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23 Dec 17 - 5 Jan 2018: Desert, salt and volcanoes - Danakil desert (Ethiopia)
30 Dec 17 - 6 Jan 2018: Nyiragongo Lava Lake & Mountain Gorillas - DR Congo + Rwanda
13-26 Jan 2018: Desert, salt and volcanoes - Danakil desert (Ethiopia)
28 Jan - 4 Feb 2018: Nyiragongo Lava Lake & Mountain Gorillas - DR Congo + Rwanda
17-23 Mar 2018: Kilauea Volcano Special - Big Island, Hawaiʻi
25-29 Mar 2018: Sakurajima Volcano Special - Kyushu (Japan)
28 Apr - 3 May 2018: Aegean's Hidden Gem: Isle of Milos - Milos Island (Greece)
5-13 May 2018: From Stromboli to Etna - Eolian Islands + Etna volcano (Italy)
19-27 May 2018: From Stromboli to Etna - Eolian Islands + Etna volcano (Italy)
9-17 Jun 2018: From Stromboli to Etna - Eolian Islands + Etna volcano (Italy)
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Danakil expedition Nov 2015 - Dallol photos by Jim Keir)

Selection of photographs taken on the 23rd of November 2015 during our first Danakil volcano expedition of this winter season! Image credits to Jim Keir, who participated on this tour and kindly shared these images with us. (Jim´s Ethiopia 2015 gallery)

It seems that this phenomenal hydrothermal system is increasingly becoming drier (more shades of yellow-orange-brown and less green colours) in comparison to the photographs taken in December 2010 following a particularly rainy period. What could be causing this gradual ´´dehydration´´ of the Dallol hot springs?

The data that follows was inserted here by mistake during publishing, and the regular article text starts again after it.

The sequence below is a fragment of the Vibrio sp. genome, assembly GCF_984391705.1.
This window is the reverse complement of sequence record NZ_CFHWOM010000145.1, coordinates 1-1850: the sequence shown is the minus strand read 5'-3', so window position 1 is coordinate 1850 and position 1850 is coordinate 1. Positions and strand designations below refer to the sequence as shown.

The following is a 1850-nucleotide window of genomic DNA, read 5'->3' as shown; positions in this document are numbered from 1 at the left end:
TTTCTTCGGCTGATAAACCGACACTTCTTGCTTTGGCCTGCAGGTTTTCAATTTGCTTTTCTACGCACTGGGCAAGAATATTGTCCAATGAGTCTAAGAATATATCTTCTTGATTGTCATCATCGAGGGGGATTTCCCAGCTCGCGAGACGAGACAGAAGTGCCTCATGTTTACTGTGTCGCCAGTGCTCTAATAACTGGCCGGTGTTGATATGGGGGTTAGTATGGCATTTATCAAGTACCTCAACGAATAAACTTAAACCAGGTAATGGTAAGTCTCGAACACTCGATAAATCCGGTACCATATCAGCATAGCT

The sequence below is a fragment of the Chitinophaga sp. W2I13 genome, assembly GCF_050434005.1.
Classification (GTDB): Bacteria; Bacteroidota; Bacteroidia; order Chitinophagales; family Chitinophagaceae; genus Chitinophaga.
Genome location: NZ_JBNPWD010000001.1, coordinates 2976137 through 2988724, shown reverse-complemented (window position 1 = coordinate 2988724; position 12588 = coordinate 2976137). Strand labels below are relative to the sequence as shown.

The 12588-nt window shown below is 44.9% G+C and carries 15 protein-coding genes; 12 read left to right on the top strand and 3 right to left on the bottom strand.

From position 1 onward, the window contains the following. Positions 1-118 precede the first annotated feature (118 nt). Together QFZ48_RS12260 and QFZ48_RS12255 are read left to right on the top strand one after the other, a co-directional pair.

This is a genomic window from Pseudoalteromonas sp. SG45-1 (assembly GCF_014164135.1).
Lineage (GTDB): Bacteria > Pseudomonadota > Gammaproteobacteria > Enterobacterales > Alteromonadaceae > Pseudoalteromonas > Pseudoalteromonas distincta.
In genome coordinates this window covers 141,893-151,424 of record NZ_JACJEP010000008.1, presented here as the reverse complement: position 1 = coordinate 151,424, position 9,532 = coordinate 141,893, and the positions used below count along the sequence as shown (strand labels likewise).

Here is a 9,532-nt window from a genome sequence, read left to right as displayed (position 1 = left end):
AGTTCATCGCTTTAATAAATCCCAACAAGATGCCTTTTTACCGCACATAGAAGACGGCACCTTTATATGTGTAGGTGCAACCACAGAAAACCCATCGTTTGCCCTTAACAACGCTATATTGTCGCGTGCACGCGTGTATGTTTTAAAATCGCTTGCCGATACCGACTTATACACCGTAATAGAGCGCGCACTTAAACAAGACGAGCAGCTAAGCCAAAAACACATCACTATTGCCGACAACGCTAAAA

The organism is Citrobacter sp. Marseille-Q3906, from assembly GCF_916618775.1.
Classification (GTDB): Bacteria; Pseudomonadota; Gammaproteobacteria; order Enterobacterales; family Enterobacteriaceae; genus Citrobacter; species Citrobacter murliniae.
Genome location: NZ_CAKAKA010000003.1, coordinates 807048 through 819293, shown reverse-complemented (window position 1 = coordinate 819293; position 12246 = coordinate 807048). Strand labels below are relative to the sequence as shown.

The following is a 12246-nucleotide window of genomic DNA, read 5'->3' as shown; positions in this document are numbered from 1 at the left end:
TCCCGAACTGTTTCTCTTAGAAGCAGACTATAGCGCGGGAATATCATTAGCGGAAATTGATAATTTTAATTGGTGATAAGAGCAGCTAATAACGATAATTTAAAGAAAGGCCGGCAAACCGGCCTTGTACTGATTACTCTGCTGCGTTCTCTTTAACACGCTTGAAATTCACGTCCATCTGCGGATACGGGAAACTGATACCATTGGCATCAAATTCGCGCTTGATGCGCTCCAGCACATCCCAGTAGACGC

Despite the fact there are currently 3 companies which will be extracting groundwater for the mining of potash from the local salts (used as fertiliser), neither one of them has actually started the production phase of their mining activities. So it is unlikely that they are the (main) reason for the slowly drying out of the Dallol hydrothermal field. A conversation with the chief of the local Afar village of Hamadela, discussing the influence of growing tourist numbers on his people and their ways of living, brought to light the area´s staggering drought problem. Whereas 18 months is the longest time span within his life (ca 45 years) over which there was no rain falling in the Dallol area, there has now been no rain for over 50 months... The fact that the only influx of water over the past 4 years has been rain run-off from the surrounding plateaus into the Dallol depression, instead of locally falling rain, therefore seems to be a more likely cause. After all, the colourful Dallol hotsprings have only been regularly visited and photographed over the past decade, so not a lot is known about the hydrothermal system´s long term life cycles and changes. Careful monitoring will hopefully result in a better understanding of this hydrothermal system so that it can be preserved as well as possible for future generations.
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